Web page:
What would you like to search for?

Why I'm factoring climate change into my life choices

As a climate change policy analyst, I am baffled by why people aren't taking this crisis more seriously, especially when it comes to making big, personal decisions.

The iconic Earthrise image, taken by astronaut William Anders aboard Apollo 8 on Christmas Eve 1968, underscores how fragile our home planet really is. ©NASA
How do you decide?

What do you factor in when making an important decision? A decision that will determine the course of your life going forward. Like buying a house which will root you to a place for a decade or two. Or starting a family which will demand your commitment for a lifetime.

What do you factor in? Money? Commensurate commitments? Existing responsibilities? Time? Future prospects?

Do you factor in climate change? At best you may say “Should I?” and at worst, “What's that?”. In-between are responses like, “You’re kidding”, “That's still far away”, “Whatever…”

But in all probability you will say, “No, not yet.”

I get it; it’s probably still an abstract notion for you. After all, Australia is on the other side of the world and Cape Town’s “Day Zero” scare is a thing of the past.

© robdownunder @Flickr Creative Commons
Australia's Kangaroo Island was hard hit by bushfires.
The big questions

Unfortunately, or fortunately (depending on your perspective), for me, like rising sea levels, the occupational hazards of working on climate policy for the last 14 years have begun to seep slowly into my decision-making.

Invest in property, well wishers suggest. I begin by excluding areas that may be affected by sea-level rise. That doesn't leave much within our financial limits in and around Cape Town. Being stranded on Table Island in my 50s would not be a good investment.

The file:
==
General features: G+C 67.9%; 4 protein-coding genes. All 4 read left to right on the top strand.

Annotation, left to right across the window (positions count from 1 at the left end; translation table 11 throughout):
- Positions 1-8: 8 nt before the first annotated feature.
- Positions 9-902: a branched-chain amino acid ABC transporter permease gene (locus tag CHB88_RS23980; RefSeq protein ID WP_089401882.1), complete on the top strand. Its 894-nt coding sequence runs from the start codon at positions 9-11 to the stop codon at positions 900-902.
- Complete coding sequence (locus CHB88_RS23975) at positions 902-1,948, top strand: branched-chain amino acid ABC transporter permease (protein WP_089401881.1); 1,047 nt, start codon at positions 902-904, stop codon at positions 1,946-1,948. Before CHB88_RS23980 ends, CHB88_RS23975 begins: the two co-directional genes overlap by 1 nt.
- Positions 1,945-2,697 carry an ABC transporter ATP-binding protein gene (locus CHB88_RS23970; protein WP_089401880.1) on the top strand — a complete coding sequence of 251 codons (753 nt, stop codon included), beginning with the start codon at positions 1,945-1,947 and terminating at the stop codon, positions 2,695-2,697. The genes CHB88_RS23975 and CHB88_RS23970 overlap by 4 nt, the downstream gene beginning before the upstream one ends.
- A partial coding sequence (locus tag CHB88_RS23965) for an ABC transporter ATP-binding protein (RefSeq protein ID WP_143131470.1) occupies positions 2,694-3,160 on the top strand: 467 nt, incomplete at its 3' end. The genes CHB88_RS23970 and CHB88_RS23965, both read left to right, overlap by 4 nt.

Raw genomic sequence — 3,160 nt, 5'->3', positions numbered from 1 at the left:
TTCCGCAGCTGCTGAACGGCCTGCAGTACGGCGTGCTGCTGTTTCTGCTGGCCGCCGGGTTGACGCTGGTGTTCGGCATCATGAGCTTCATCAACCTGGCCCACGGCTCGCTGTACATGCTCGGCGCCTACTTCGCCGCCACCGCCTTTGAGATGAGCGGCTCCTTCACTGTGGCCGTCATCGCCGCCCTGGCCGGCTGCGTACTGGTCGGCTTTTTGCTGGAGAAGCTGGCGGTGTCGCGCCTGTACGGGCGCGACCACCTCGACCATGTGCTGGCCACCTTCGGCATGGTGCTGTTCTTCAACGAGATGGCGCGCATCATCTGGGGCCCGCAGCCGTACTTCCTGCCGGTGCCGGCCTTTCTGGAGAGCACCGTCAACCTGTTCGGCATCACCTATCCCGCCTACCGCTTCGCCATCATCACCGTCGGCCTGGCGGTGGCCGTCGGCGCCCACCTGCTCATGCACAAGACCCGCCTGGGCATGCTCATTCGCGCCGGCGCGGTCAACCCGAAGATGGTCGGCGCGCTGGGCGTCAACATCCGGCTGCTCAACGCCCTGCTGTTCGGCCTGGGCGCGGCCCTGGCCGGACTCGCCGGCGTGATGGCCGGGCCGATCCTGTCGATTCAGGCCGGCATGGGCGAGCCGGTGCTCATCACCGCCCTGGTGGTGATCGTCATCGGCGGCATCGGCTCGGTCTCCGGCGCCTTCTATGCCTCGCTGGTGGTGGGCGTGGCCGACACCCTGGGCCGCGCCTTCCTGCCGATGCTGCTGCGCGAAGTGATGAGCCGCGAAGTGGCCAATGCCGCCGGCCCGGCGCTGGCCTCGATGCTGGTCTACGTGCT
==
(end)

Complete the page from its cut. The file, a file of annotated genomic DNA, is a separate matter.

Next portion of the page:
My wife and I meet a financial planner. We don't have much to invest, but we tell her that we only want to invest in sustainable bonds. That can be arranged, I am told. What a relief! At least someone understands the risk of throwing good money behind fossil fuels (take note, dear reader, money is shifting).

Relatives weigh in: Start a family soon. I start wondering, but won't my kids face the wrath of climate change? Will the wasted last decade on climate action burn the future we all look forward to? How would we prepare them to live in the age of climate change?

There are too many questions about their future, and the answers are too few and far between. Let's think about it, I tell my wife. I'm mentally exhausted from working on climate change in my professional capacity. Thinking about its impact on our personal life takes the joy out of the present.

© Neville Nel @Flickr Creative Commons
With rising sea levels, will Cape Town's Table Mountain revert to being an island?
Take action

In a dream, I find myself pondering over the dilemma to buy one pen or none instead of two. Why? You guessed it right; they come wrapped in single-use plastics.

I wake up confused. Seems like even my dreams are taking a cue from the cretinism of our leaders who say: "We need more time to address the systemic challenge posed by climate change. It's so abstract but the public wants us to act."

I know you, the reader, also wants to demand and take action. You too probably think about single-use plastics when buying groceries. But when it comes to decisions that matter the most, when it comes to deciding where your money goes, when it comes to where your vote goes, when it comes to where you choose to live, work, flourish and die, I desperately hope that you will factor in climate change.

“In the meanwhile, empower yourself by becoming informed. Sticking our heads in the sand won’t improve the situation. Sign up to be part of the solution by calling on our president to take visionary action away from fossil fuel investments and for renewable energy.”

Prabhat Upadhyaya Photo
Prabhat Upadhyaya, Senior Policy Analyst

Prabhat has been working on climate policy for more than a decade.

Renew the future

Add your voice to the petition for more renewable energy.